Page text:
The U.S. Congress recently passed the 21st Century Cures Act, which earmarked about $1.8 billion over the next 10 years for Cancer Moonshots to find new cures for cancer.
Another $1.5 billion was earmarked for the Brain Initiative to develop better ways to treat neurologic problems. The Precision Medicine Initiative received about $1.5 billion to optimize treatments for patients based on their own genetics and other individual factors.
Almost lost in this national commitment was that funding for grants from the National Institutes of Health (NIH) also increased. These grants fund projects to better understand the causes of diseases and design new treatments.
When I began my career in medicine and biomedical sciences research, NIH applications that scored in the top 25 percent were typically funded. This year, the top 15 percent of such grants receive funding from the National Heart Lung and Blood institute of the NIH and the pay line at other NIH institutes is even lower.
The competition is stiff, and that hasn’t changed over the years. To get funding from the NIH, UT Health Northeast investigators routinely compete with the best of the best scientists in this country - from Harvard, Yale, Hopkins, UT Southwestern and Stanford.
The UT Health Northeast Research Enterprise is small but highly competitive. Over the past 10 years, UT Health Northeast investigators have successfully landed NIH grants and generated about $130 million of research expenditures. UT Health Northeast scientists are known nationally and internationally for their contributions to medicine and biomedical science, and train the next generation of biomedical scientists.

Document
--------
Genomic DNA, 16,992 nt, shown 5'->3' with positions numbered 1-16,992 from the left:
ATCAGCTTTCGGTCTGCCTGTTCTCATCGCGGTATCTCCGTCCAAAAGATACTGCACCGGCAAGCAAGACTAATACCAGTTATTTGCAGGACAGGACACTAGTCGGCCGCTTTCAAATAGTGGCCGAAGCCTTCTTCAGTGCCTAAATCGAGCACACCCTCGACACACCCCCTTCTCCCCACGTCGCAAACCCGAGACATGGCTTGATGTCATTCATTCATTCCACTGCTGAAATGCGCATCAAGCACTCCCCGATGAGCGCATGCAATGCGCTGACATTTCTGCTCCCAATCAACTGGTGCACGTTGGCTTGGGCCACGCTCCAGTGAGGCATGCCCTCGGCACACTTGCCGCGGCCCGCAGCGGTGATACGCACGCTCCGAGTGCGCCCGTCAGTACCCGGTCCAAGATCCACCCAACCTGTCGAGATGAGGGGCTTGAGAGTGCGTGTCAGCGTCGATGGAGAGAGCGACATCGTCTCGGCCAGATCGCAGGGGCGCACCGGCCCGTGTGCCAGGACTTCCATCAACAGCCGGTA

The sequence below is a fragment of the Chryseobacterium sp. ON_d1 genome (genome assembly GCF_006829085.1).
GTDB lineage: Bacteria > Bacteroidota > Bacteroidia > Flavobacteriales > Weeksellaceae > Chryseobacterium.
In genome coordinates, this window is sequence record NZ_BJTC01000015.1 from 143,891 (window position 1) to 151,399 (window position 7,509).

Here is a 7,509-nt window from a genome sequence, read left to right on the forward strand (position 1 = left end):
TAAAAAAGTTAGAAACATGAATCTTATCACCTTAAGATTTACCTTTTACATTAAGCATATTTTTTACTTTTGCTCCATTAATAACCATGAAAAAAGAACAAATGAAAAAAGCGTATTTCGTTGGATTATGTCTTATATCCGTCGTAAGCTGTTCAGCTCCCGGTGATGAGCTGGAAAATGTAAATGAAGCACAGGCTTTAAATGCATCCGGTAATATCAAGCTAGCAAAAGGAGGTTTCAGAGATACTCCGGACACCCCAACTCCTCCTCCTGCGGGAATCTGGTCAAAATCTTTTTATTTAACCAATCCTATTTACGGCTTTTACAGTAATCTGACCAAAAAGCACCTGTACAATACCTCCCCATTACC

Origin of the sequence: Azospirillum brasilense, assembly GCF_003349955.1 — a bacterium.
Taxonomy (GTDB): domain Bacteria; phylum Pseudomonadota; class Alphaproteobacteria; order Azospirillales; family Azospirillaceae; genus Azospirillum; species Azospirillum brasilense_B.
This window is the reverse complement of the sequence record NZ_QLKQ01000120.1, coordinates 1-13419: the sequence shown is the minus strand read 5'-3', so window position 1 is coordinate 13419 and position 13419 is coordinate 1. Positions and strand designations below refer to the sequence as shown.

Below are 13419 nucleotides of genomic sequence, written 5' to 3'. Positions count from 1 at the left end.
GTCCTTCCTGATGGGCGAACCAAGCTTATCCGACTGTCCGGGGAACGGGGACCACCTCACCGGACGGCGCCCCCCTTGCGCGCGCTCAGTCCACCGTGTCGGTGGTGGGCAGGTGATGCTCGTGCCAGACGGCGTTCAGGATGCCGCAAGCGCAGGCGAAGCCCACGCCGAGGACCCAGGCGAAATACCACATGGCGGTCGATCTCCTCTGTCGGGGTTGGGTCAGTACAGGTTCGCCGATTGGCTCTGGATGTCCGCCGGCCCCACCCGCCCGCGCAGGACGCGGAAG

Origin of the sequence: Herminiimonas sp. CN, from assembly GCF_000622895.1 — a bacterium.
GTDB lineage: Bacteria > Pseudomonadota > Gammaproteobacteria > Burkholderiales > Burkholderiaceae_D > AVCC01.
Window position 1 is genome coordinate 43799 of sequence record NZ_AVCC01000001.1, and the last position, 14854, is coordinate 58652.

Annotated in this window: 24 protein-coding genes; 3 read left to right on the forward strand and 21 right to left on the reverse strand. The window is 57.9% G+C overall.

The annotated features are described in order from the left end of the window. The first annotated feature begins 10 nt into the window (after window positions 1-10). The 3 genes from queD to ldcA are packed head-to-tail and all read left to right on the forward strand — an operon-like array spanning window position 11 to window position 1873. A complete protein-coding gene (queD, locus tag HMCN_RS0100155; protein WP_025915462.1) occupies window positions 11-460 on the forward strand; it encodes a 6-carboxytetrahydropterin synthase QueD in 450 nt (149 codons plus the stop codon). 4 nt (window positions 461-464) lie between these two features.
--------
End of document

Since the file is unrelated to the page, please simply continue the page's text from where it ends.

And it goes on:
Trainees include Ph.D.s doing postdoctoral work in the laboratories and students in the UT Health Northeast Biotechnology Master’s Program. A Summer Externship Program provides high school and college students with the chance to observe the lab work and shadow clinicians treating patients with diseases being studied in the labs.
Over the past few months alone, UT Health Northeast research teams brought in almost $13 million of new funding from the NIH and other sponsors. That funding enables UT Health Northeast scientists to advance new understanding of lung injury, in- cluding pulmonary fibrosis, or scarring of the lungs; pulmonary TB and related infections; cancer; and vascular diseases. Important research is also being done in occupational medicine and community health.
A new research focus area is in depression.
The 21st Century Cures Act will predictably lead to better treatment options for over the next decade. But progress is being made here and now. This year, a new drug identified in NIH-funded research at UT Health Northeast went into clinical trial testing in Australia and New Zealand.
If successful, that drug could help patients with infections surrounding the lungs to avoid surgery and recover faster. In other high impact projects, UT Health Northeast scientists are partnered with colleagues at UT Tyler, MD Anderson and collaborators all over the world to enable better medical outcomes for East Texans and patients everywhere. New and better medicine is on the way.
Steven Idell M.D., Ph.D., is senior vice president for research and graduate studies, UT Health Northeast.